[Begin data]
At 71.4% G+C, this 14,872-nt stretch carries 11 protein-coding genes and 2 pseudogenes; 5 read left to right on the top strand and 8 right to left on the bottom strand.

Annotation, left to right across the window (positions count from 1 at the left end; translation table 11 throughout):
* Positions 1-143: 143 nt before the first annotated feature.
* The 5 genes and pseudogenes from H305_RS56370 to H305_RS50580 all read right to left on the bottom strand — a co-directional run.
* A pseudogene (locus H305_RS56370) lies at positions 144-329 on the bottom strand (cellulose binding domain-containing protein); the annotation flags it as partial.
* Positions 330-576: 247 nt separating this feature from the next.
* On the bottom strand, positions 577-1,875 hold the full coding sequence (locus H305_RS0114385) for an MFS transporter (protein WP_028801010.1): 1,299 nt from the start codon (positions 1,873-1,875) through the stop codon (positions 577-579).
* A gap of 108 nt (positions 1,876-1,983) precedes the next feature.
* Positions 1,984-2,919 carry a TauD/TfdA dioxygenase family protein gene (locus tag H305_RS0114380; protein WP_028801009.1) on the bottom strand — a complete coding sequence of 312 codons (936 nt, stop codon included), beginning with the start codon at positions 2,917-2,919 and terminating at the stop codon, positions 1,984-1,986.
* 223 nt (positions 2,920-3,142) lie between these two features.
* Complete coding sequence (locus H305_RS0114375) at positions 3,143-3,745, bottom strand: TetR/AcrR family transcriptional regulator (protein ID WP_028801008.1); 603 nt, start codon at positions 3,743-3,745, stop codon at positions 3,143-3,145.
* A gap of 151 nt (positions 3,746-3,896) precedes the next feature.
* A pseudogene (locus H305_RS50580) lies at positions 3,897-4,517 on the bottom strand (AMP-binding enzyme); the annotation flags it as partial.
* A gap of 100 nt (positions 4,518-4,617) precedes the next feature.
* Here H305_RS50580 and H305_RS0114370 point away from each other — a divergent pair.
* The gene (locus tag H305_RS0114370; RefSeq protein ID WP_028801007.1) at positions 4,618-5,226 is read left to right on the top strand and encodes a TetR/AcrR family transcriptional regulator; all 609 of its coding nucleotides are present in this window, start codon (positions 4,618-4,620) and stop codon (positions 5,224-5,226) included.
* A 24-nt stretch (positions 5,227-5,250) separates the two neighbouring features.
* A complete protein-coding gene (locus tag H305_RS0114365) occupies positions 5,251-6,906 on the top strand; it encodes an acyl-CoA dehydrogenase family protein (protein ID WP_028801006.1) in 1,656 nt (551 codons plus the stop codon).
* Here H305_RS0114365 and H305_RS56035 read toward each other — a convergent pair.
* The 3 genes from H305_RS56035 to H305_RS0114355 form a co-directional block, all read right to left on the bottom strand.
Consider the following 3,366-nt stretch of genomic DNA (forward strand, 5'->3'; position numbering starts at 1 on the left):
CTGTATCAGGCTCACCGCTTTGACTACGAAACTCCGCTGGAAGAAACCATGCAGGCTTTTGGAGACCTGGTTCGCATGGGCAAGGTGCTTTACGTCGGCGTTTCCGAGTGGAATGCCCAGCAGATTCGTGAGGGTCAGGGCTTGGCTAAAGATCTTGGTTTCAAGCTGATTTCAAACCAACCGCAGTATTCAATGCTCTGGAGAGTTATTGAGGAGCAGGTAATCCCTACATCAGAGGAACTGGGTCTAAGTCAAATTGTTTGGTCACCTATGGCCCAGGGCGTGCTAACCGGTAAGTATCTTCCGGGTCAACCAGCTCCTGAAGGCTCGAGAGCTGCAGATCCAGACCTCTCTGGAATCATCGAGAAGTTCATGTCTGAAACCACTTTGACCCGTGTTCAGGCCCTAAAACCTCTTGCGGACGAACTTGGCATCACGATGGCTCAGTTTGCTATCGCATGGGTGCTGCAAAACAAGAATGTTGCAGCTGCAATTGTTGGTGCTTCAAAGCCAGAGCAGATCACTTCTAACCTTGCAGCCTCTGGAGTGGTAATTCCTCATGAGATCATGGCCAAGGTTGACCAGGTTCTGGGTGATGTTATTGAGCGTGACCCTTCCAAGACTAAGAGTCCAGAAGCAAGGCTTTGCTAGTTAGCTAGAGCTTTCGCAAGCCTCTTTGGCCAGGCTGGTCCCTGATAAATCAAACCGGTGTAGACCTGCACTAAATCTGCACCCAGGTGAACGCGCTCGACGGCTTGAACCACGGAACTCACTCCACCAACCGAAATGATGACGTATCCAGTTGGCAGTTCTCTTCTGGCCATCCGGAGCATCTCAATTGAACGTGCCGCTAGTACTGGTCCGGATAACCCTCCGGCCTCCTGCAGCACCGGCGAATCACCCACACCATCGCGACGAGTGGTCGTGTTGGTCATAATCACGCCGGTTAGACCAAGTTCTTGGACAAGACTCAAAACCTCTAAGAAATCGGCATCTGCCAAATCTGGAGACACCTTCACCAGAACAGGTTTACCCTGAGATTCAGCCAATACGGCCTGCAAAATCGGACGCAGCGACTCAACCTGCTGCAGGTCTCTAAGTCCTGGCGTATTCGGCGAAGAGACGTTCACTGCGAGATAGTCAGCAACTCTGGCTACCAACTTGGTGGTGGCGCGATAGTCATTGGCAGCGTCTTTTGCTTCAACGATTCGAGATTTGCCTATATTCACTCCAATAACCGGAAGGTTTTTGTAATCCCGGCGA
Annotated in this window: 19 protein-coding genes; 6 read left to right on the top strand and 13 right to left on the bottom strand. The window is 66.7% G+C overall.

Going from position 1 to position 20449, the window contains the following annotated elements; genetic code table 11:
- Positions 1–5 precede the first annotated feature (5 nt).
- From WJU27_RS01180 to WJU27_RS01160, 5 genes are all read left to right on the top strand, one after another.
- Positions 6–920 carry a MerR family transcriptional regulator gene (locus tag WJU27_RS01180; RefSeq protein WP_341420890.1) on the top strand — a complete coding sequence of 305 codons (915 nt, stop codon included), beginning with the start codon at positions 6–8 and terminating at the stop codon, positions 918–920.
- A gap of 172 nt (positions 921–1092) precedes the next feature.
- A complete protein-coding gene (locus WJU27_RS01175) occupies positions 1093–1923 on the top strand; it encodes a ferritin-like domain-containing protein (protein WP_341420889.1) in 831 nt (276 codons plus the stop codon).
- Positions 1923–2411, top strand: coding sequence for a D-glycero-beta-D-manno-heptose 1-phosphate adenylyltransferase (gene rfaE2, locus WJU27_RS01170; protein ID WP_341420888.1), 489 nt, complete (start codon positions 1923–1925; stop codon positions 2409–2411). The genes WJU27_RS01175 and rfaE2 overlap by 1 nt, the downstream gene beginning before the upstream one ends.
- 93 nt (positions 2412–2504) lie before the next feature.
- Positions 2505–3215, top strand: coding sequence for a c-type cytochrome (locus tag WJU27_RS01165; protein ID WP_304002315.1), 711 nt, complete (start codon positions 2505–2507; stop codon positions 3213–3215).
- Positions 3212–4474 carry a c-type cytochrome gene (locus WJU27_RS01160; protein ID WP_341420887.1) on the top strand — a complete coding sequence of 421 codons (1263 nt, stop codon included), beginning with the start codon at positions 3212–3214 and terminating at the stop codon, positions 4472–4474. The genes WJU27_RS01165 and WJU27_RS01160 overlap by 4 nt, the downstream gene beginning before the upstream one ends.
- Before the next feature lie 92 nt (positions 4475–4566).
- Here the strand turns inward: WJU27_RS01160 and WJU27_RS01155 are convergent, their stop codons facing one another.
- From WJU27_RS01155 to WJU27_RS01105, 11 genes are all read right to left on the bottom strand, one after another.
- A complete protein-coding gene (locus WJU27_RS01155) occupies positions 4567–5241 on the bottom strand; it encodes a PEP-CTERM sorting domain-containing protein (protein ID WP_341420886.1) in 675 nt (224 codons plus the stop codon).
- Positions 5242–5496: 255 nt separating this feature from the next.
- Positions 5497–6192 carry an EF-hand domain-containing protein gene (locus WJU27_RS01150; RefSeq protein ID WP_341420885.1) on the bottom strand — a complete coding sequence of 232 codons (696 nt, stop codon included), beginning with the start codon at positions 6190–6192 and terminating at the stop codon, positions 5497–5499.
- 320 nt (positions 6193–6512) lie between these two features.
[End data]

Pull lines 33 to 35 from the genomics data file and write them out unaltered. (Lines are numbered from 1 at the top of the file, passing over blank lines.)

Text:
- Positions 3212–4474 carry a c-type cytochrome gene (locus WJU27_RS01160; protein ID WP_341420887.1) on the top strand — a complete coding sequence of 421 codons (1263 nt, stop codon included), beginning with the start codon at positions 3212–3214 and terminating at the stop codon, positions 4472–4474. The genes WJU27_RS01165 and WJU27_RS01160 overlap by 4 nt, the downstream gene beginning before the upstream one ends.
- Before the next feature lie 92 nt (positions 4475–4566).
- Here the strand turns inward: WJU27_RS01160 and WJU27_RS01155 are convergent, their stop codons facing one another.